Writing: it’s the same, but it changed everything.


By Bruno Pereira

Hopefully the old school copywriters won’t crucify me, but: the process on “writing” has been changing and I hope this evolution never stops. That’s how any process should be: adapting to the moment we are living. For learning purposes, I’ll focus on writing press/media releases.

The old school process

Before starting with the “old school”, I just have to mention that the “old” describing this writing process is just for differing purposes. I’m not that old and I can say I’ve learned this way a few years ago. And, depending on your objective, you can still write following the “old” structure, where its process is focused on the facts, describing something new that might be interesting to certain audiences. In this case, the structure is very well defined.

The new school process

What differs from the old from the new school is the focus: in the “new school” the audience is the focus of the message. We don’t want to communicate a fact just for the fact. Is this case, we want to reach people and share interesting content. If the old school shares emotion, the new school touches your feelings.

Justin Reid, Technology Manager & Developer for @RealWire, summarizes all these differences in a few lines:

“The press release was written with just the “press” in mind, but in the online world your story needs to be told in a format that is relevant to a wide variety of people – journalists, bloggers, publishers and the public at large.” (@JustinReid)

How all these process were affected by the digitalization of media and the popularity of social medias

Once the communication has been more digitalized and the social medias is gaining more and more relevance, all these processes are affected. The audience is no longer only the press. The message now is addressed to different audiences, with different level of voices. It must be:

  • Scannable: to find exactly what they are looking for;
  • Usable: Easy to read and easy to understand the structure
  • Sharable: to make sure their network also reaches that “interesting content”

If it is important to reach a wide audience, you should consider planning before you write: picturing the text even before writing is a good way to start; adapting your content for your purposes; and thinking on whom your audience is very important. Remember, it doesn’t mean that the “writing has changed, but the audience did. And changing the way you write is part of your strategy to achieve success.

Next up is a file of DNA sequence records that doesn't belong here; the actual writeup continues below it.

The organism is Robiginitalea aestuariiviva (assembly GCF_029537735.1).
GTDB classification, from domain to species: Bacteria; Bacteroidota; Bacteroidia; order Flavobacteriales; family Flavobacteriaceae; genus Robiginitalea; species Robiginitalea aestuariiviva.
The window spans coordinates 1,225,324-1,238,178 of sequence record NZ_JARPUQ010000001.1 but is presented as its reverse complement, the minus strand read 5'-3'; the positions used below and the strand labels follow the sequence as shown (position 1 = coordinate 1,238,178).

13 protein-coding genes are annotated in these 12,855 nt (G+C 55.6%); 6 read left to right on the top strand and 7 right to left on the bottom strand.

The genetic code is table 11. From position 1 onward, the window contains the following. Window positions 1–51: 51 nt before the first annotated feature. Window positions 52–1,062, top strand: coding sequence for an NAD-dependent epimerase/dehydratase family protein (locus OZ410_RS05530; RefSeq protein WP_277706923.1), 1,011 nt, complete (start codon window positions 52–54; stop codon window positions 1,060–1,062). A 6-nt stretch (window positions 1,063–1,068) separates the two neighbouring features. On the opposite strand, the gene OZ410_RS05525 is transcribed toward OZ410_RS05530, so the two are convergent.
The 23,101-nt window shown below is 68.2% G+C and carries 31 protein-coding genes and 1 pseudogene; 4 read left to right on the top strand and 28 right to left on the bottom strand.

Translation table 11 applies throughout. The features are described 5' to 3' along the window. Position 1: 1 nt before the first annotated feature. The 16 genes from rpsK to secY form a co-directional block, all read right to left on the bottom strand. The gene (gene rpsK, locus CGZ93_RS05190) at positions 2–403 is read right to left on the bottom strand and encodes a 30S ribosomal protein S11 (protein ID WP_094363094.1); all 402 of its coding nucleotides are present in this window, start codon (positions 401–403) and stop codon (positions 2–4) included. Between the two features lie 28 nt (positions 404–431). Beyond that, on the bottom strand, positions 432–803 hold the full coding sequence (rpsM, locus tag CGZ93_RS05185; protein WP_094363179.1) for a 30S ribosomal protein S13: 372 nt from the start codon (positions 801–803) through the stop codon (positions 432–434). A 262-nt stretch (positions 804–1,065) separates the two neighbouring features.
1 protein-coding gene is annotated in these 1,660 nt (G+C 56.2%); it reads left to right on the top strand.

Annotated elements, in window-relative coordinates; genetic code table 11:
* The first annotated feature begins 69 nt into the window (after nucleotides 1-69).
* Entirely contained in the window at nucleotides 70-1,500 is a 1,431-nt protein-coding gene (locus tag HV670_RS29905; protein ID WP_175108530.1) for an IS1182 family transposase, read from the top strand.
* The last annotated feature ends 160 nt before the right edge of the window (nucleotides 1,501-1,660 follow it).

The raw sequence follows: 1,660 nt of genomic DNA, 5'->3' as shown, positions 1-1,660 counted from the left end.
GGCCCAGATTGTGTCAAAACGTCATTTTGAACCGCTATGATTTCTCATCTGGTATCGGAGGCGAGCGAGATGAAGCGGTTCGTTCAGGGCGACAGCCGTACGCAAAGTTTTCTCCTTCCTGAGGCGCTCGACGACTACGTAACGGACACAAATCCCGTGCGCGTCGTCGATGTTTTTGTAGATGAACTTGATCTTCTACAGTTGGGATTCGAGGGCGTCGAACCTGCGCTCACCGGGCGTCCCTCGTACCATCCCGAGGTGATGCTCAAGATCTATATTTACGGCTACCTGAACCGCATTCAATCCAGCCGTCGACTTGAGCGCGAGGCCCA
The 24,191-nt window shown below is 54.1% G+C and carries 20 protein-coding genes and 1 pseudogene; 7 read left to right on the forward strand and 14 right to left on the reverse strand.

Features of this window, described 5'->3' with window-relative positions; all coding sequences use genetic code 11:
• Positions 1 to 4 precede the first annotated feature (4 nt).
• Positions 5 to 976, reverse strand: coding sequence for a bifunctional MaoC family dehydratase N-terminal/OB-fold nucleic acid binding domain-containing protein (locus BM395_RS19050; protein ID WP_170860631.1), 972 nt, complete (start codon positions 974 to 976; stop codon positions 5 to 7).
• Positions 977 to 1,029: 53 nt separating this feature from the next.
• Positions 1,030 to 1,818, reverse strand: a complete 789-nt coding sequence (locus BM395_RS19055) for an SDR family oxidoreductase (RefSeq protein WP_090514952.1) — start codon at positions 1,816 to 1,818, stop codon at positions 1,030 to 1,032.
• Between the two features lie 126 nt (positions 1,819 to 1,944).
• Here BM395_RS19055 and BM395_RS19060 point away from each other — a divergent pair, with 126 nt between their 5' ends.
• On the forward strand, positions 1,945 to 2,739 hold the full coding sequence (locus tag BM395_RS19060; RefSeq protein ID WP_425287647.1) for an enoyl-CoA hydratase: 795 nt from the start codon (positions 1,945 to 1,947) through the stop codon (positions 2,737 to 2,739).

4 thoughts on “Writing: it’s the same, but it changed everything.

  1. Alex

    I could not have selected a better picture for your blog post! I liked the very casual tone of your post. I agree with the fact that writing for the digital masses poses new challenges. It is much less structured as the author has much less control on who is reading it (i.e. sending a press release to a media contact, via sharing news online). Finding the happy middle is definitely the modern day challenge. Nice work!


  2. Aïda M. Lopes

    Agreed with Alex, the choice of picture is perfect.

    I really enjoyed reading your post and loved how you sectioned it.
    You really simplified this whole question by explaining that the difference between old and new is just that the audience differs and therefore the format of the release needs to fit its new audience.
    Spot on!


  3. Very clever description of past versus present. I particularly liked your approach to the digitalization of social media through the process idea (“Once the communication has been more digitalized and the social medias is gaining more and more relevance, all these processes are affected.”). Good job!


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